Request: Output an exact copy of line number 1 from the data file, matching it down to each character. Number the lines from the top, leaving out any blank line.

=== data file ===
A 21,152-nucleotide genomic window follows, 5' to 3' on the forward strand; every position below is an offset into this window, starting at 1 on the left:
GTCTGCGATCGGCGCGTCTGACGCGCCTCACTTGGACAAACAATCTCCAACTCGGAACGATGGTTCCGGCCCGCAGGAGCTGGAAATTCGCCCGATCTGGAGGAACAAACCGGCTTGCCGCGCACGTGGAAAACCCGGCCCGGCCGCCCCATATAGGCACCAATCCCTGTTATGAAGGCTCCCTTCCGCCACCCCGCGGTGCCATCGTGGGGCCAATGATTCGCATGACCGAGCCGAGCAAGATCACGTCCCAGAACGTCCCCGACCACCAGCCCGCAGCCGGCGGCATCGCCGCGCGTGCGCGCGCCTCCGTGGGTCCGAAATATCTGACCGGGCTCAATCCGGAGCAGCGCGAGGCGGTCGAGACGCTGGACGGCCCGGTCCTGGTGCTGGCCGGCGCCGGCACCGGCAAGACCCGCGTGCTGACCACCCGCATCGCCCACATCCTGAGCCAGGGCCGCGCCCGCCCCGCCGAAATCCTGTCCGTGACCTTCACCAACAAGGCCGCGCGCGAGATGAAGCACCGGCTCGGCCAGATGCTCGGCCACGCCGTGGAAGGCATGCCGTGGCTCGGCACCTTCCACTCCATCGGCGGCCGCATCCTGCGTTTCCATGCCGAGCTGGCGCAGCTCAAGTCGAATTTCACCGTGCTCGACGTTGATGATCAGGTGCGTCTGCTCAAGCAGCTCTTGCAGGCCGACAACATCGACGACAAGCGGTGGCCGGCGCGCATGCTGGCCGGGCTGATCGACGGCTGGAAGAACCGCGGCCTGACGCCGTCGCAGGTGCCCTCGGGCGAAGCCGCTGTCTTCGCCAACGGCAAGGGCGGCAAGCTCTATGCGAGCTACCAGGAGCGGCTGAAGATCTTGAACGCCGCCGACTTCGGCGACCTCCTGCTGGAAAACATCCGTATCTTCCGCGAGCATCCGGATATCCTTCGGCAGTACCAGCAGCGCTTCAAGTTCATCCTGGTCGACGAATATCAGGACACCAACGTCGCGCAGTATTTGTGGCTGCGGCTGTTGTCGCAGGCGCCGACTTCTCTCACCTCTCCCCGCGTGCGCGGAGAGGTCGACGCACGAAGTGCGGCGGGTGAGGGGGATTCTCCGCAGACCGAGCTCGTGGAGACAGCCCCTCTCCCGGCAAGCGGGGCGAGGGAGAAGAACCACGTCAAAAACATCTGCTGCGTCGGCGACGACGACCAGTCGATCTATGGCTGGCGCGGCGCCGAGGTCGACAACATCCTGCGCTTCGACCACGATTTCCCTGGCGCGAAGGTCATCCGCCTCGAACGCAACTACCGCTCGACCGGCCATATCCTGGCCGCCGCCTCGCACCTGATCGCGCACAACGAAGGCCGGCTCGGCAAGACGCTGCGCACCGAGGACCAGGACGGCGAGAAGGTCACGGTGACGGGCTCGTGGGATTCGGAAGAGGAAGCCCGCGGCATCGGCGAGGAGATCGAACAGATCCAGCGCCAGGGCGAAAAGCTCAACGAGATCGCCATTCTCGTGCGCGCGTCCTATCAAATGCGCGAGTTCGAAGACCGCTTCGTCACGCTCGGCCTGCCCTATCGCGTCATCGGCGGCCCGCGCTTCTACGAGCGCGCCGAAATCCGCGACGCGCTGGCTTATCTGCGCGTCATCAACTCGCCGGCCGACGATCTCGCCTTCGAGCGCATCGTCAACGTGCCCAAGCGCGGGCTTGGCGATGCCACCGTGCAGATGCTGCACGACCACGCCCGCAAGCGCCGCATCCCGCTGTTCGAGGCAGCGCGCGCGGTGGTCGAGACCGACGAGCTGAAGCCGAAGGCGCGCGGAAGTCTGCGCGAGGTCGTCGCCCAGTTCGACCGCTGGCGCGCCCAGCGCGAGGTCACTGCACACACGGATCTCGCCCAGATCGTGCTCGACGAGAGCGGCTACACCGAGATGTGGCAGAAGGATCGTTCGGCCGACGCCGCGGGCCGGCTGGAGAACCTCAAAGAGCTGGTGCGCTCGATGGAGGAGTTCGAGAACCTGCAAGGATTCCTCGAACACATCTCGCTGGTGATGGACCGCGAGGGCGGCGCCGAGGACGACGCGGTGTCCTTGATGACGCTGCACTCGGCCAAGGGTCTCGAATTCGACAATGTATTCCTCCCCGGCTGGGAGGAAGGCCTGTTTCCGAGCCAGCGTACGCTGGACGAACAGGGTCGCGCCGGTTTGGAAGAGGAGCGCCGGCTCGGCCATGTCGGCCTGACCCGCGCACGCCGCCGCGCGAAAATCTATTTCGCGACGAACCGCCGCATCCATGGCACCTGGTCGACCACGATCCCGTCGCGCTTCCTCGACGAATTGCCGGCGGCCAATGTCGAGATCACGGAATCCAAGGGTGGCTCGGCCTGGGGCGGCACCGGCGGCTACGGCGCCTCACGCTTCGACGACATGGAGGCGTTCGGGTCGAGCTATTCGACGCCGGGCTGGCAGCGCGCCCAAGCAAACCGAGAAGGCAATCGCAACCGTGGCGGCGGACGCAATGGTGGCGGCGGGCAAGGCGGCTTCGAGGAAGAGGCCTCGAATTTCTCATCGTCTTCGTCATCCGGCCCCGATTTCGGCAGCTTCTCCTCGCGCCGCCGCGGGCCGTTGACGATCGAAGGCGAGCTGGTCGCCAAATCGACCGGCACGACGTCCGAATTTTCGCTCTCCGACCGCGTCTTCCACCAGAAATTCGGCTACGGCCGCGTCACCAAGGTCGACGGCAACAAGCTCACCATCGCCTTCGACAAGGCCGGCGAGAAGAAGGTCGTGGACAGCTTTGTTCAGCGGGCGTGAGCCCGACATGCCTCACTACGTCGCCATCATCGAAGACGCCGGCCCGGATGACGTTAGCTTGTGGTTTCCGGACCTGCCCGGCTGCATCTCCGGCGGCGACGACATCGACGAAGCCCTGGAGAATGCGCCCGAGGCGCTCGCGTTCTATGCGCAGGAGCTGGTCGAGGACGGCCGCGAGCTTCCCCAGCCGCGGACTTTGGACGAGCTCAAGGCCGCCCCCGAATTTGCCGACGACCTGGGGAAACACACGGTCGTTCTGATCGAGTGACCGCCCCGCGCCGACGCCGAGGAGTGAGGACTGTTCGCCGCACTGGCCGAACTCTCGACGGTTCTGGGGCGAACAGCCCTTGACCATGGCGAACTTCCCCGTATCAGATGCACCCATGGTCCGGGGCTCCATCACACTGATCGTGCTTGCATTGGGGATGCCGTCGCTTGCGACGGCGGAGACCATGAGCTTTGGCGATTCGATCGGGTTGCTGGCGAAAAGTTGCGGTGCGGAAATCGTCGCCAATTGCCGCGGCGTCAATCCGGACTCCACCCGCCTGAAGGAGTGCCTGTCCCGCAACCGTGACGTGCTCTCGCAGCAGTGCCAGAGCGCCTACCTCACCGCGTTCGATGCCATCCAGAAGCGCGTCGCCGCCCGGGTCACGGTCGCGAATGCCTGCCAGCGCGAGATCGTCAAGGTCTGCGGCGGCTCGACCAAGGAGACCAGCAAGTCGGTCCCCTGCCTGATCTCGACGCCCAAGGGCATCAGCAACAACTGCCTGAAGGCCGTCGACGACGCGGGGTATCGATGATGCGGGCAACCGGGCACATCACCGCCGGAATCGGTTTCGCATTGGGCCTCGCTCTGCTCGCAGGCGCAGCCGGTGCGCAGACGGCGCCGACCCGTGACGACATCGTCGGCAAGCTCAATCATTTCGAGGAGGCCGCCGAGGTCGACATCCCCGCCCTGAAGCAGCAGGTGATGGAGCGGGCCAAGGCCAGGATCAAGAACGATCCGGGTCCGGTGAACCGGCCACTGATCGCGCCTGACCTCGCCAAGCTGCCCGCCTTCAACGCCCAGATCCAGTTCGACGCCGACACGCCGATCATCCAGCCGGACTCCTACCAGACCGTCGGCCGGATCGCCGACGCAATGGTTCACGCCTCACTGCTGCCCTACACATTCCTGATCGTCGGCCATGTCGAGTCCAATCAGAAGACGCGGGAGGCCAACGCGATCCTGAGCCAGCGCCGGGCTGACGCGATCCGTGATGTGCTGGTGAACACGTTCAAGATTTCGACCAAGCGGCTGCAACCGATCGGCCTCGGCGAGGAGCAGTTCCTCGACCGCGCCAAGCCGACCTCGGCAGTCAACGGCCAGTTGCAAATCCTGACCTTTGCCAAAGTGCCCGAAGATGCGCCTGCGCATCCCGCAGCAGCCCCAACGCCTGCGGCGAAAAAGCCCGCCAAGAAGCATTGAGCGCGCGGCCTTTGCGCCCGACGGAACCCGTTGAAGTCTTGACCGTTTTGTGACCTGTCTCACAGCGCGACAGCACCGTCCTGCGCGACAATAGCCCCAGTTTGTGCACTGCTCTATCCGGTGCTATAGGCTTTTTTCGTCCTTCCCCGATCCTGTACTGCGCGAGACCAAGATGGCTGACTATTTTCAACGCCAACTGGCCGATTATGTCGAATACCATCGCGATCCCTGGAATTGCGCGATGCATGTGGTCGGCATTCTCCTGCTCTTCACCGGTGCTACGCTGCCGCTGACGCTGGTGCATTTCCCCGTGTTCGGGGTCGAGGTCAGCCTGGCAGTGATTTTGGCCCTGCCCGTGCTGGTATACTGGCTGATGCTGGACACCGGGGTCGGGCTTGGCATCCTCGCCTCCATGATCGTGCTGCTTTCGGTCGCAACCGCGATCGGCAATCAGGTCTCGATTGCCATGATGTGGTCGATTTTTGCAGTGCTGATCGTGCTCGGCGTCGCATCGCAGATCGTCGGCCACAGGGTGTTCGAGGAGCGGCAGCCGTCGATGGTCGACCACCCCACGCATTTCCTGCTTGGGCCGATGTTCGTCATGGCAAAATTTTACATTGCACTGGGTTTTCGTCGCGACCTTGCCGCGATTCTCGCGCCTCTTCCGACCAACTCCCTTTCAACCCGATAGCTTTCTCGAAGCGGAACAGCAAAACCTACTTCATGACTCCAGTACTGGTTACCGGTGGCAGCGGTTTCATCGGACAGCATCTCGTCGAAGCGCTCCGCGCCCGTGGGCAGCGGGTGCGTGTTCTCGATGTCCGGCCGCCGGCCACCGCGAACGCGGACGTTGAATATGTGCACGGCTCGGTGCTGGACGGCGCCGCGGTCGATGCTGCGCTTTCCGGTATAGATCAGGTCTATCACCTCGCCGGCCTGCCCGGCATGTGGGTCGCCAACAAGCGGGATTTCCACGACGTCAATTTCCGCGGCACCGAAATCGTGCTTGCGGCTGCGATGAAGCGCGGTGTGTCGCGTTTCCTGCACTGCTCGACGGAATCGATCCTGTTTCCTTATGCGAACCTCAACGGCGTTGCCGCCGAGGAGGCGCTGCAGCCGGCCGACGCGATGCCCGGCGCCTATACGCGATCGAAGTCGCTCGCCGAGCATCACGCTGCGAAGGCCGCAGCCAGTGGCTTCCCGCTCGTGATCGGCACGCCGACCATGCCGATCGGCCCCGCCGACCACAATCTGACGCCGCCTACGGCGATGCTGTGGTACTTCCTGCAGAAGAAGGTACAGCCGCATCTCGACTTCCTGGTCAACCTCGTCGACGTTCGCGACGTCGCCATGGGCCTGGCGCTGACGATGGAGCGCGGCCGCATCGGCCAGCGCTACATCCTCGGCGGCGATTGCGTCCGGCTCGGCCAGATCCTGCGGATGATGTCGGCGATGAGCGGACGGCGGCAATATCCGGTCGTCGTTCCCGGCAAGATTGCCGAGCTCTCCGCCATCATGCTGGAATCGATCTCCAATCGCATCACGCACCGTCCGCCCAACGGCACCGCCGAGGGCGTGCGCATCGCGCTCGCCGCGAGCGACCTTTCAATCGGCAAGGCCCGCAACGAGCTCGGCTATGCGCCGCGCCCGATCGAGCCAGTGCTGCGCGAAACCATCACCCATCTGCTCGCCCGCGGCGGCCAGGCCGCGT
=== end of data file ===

A 21,152-nucleotide genomic window follows, 5' to 3' on the forward strand; every position below is an offset into this window, starting at 1 on the left: